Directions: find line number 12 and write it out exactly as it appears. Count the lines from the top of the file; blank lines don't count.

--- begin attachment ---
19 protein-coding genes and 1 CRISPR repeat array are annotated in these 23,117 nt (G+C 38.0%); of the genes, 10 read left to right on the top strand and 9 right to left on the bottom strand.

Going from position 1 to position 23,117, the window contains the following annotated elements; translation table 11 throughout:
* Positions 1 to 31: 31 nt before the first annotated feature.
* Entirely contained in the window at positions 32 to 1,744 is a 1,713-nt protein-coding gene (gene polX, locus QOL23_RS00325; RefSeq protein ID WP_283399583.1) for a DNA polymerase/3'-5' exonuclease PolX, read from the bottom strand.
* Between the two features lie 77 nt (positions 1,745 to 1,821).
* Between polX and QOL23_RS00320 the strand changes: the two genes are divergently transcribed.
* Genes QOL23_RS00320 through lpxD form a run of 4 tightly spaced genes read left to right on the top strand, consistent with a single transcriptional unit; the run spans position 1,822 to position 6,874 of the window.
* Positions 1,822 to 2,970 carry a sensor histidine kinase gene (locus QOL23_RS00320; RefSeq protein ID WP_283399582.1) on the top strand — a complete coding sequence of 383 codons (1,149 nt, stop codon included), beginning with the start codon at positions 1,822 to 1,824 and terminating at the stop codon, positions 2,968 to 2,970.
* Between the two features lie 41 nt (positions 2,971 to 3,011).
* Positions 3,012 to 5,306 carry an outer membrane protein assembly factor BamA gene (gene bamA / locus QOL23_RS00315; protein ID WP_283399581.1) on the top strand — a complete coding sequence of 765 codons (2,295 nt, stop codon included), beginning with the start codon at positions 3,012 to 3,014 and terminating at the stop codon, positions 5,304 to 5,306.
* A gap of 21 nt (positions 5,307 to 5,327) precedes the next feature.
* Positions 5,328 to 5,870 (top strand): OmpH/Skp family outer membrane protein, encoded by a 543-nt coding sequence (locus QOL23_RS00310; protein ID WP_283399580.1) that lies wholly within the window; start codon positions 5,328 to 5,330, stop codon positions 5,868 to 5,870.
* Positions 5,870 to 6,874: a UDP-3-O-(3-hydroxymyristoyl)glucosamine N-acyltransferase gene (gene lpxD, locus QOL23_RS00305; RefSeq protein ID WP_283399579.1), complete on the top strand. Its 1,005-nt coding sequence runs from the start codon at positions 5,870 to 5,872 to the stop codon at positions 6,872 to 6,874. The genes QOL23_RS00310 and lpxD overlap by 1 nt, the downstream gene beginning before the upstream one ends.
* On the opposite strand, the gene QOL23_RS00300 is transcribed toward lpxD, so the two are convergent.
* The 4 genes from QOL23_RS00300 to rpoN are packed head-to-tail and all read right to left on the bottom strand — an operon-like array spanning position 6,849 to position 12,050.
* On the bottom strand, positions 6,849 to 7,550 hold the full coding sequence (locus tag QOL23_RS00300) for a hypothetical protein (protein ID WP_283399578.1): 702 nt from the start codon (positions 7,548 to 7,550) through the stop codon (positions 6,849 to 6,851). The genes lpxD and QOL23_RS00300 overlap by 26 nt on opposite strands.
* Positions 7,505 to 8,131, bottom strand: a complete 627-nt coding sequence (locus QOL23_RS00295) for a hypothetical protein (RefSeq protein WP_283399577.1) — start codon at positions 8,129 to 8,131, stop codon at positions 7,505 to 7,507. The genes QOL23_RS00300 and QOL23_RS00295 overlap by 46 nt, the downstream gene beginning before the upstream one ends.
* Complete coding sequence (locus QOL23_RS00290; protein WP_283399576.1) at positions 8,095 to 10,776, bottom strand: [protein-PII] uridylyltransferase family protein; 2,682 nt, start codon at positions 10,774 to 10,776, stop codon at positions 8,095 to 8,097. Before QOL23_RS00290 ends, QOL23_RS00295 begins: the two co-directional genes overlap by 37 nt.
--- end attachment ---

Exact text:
* Positions 5,328 to 5,870 (top strand): OmpH/Skp family outer membrane protein, encoded by a 543-nt coding sequence (locus QOL23_RS00310; protein ID WP_283399580.1) that lies wholly within the window; start codon positions 5,328 to 5,330, stop codon positions 5,868 to 5,870.